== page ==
City review of EMSA looks to future
BY ZIVA BRANSTETTER World Enterprise Editor
Thursday, August 23, 2012
8/23/12 at 7:07 AM
Read past stories and view documents related to the Tulsa World’s investigation of EMSA’s billing and spending practices.
A city review of EMSA recommends the agency create a chief operating officer and make a plan of succession for future leadership.
A city of Tulsa consultant on Wednesday presented EMSA board members with that and other key findings from an extensive review of the agency's operations. The review by the city's Management Review Office included interviews with many employees and more than 60 documents and sets of data, said Michael Brink, a contract employee for the city of Tulsa.
The Emergency Medical Services Authority is a government agency that supervises a contractor providing medical service to more than 1 million people in Tulsa, Oklahoma City and surrounding cities.
The agency has been named in a lawsuit seeking class-action status that claims it wrongfully sued citizens taking part in the city's utility fee program. An investigative audit by the State Auditor and Inspector's Office is also set to begin next month, following a Tulsa World investigation.
CEO Steve Williamson said EMSA has already addressed 18 of the review's 50 findings.
"We looked at this as a very positive experience, having a fresh set of eyes looking at things," he told board members during Wednesday's meeting.
Brink said the review found that EMSA would benefit from creating a chief operating officer position. Currently, Williamson makes the majority of EMSA's key decisions, though Chief Financial Officer Kent Torrence keeps track of financial issues.
"It's just a big job for one person," Brink told board members. "Steve's obviously an enormously talented guy, but that stretches anybody thin."
Board member Clay Bird said he was more concerned about the review's finding that "there hasn't been any succession planning going on." The review states no plan is in place in case Williamson, who has been with EMSA since its inception in 1978, leaves or is unable to serve.
EMSA's written response states: "Management agrees with this finding and will present to the Board of Trustees its suggestions."
Brink also noted that EMSA has no contract or purchasing manager.
The review found that of nine purchases involving $50,000 or more in 2011, at least six were designated "sole source" contracts. EMSA's contract with its law firm, Works and Lentz, has not been bid since 1989, it states.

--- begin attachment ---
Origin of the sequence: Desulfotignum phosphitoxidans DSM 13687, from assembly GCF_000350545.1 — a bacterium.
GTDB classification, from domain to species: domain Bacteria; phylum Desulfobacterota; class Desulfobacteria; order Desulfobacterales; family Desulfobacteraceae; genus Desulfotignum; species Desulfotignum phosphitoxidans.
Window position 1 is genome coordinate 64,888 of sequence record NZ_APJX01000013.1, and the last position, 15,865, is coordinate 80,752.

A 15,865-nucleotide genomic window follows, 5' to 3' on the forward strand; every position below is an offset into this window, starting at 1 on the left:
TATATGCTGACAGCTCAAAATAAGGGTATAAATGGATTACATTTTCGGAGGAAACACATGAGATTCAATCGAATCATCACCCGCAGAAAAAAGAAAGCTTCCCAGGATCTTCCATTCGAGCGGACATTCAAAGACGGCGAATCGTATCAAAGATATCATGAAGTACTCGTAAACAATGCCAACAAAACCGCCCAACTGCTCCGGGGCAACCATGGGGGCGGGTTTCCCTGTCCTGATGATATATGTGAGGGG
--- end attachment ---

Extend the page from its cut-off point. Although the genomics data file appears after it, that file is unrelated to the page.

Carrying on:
"Increasing the amount of competitive procurement we think would benefit EMSA," Brink said.
EMSA has changed some policies relating to bidding, requiring three price quotes for items over $2,500 and formal bidding for purchases over $25,000.
In a written response, EMSA states: "The purchasing policy has been followed when quotes or competitive bidding is indicated, but there are a few vendors whose services have been utilized for a considerable amount of time that will be quoted or bid more often. The vendor listing will be scrutinized and prioritized by amount to identify goods or services that have not been quoted in some time and/or where potential savings could be indicated."
The review made numerous findings about a lack of security involving credit card information. Brink said those issues were brought to EMSA's attention immediately.
EMSA's written report states that it is reviewing security in the Tulsa and Oklahoma City offices.
Bird asked Williamson to develop a timeline showing board members how and when EMSA will address the review's findings.
EMSA agrees with 27 of the findings, partially agrees with 12 and disagrees with 11, Brink said.
Board member Phil Lakin said the review was helpful to the board and to EMSA.
"I think a bunch of things have surfaced. ... We will slowly eat the elephant, if you will, and make some great strides forward," Lakin said.
Original Print Headline: City review of EMSA looks to future
Ziva Branstetter 918-581-8306
The entrances of the EMSA headquarters in Tulsa. JAMES GIBBARD/Tulsa World
Steve Williamson, CEO of EMSA, meets with the Tulsa City Council earlier this year. A review recommends creation of a plan of succession for the agency's future. MATT BARNARD/Tulsa World file